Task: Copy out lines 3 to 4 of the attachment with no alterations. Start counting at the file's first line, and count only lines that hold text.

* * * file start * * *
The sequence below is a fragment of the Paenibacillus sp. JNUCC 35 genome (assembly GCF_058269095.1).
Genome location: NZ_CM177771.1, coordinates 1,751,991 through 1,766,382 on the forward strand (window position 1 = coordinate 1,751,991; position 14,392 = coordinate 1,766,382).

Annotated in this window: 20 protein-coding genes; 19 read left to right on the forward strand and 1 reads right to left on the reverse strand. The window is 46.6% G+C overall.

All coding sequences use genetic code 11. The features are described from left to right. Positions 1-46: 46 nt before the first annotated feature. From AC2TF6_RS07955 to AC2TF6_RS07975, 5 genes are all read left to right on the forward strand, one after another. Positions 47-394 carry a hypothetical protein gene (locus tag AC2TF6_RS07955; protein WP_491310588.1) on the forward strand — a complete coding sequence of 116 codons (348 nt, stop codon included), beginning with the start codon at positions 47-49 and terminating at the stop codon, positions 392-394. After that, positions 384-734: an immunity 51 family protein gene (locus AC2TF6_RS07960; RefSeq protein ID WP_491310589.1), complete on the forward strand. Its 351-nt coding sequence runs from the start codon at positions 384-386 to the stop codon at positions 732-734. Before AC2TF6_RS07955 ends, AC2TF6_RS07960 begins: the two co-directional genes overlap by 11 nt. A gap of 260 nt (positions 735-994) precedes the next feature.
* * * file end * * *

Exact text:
Annotated in this window: 20 protein-coding genes; 19 read left to right on the forward strand and 1 reads right to left on the reverse strand. The window is 46.6% G+C overall.

All coding sequences use genetic code 11. The features are described from left to right. Positions 1-46: 46 nt before the first annotated feature. From AC2TF6_RS07955 to AC2TF6_RS07975, 5 genes are all read left to right on the forward strand, one after another. Positions 47-394 carry a hypothetical protein gene (locus tag AC2TF6_RS07955; protein WP_491310588.1) on the forward strand — a complete coding sequence of 116 codons (348 nt, stop codon included), beginning with the start codon at positions 47-49 and terminating at the stop codon, positions 392-394. After that, positions 384-734: an immunity 51 family protein gene (locus AC2TF6_RS07960; RefSeq protein ID WP_491310589.1), complete on the forward strand. Its 351-nt coding sequence runs from the start codon at positions 384-386 to the stop codon at positions 732-734. Before AC2TF6_RS07955 ends, AC2TF6_RS07960 begins: the two co-directional genes overlap by 11 nt. A gap of 260 nt (positions 735-994) precedes the next feature.